Let’s face it, we live in the country of supersizing. More is always better, right? If one type of checking account is good, how about eight or nine? And why have basic financial planning when you can have complex estate planning, even if the size of your estate doesn’t warrant it.
In financial services, we often pursue the shotgun approach to winning customers. If one thing doesn’t work, let’s throw something else at a prospect. Something’s bound to stick. Unfortunately, this not only does not work, but often has a negative impact, leading to confusion and annoyance:
Too many options. Often this strategy results in a proliferation of product choices that aren’t differentiated. Using the example of checking accounts, we have seen organizations try to accommodate every possible situation and end up offering more than a dozen different types of checking accounts with very little difference between many of them.
Mismatch between products and customer. What is appropriate for one segment may be of little use to another, which can cause frustration. Offering retirement and education planning to an individual or family with $20 million could be interpreted as not really understanding the market. Conversely, offering complex tax planning to someone with a lower level of assets for whom the potential benefit is minimal is probably not going to win business either.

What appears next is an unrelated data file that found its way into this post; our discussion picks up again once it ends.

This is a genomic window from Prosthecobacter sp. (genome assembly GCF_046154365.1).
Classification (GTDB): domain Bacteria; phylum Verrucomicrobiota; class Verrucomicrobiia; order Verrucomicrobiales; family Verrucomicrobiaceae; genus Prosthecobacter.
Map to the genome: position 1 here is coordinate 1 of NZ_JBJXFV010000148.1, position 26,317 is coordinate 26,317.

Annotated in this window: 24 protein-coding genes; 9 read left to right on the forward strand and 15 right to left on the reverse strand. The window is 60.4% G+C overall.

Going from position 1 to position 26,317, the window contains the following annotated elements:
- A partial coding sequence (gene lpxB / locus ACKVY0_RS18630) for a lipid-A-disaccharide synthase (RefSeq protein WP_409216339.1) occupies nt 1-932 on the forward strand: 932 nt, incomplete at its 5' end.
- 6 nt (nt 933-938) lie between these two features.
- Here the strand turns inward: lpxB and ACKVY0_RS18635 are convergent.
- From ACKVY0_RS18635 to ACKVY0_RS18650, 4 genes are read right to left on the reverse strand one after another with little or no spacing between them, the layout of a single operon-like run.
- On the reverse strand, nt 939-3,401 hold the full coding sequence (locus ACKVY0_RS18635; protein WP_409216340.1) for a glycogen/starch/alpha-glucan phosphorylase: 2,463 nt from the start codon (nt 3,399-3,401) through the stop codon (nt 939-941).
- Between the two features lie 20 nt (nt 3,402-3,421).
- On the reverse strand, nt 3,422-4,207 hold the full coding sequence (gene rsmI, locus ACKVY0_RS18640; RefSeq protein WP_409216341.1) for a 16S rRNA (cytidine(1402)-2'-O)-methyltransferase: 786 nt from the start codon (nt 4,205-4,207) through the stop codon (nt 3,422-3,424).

Brand dilution by following trends. Just because a product or offer is in the news doesn’t mean you should offer it. For example, robo-advisors seem to be everywhere these days, but is it right for an organization and reflective of its value proposition? If not, then offering this solution may hurt your brand unless you take steps to incorporate this change into your brand message.
Effective offers are carefully constructed and consider customer needs and goals. They can be clearly and easily articulated and understood by the target market. Perhaps most importantly, they reflect the essence of an organization and the value they deliver to their customers.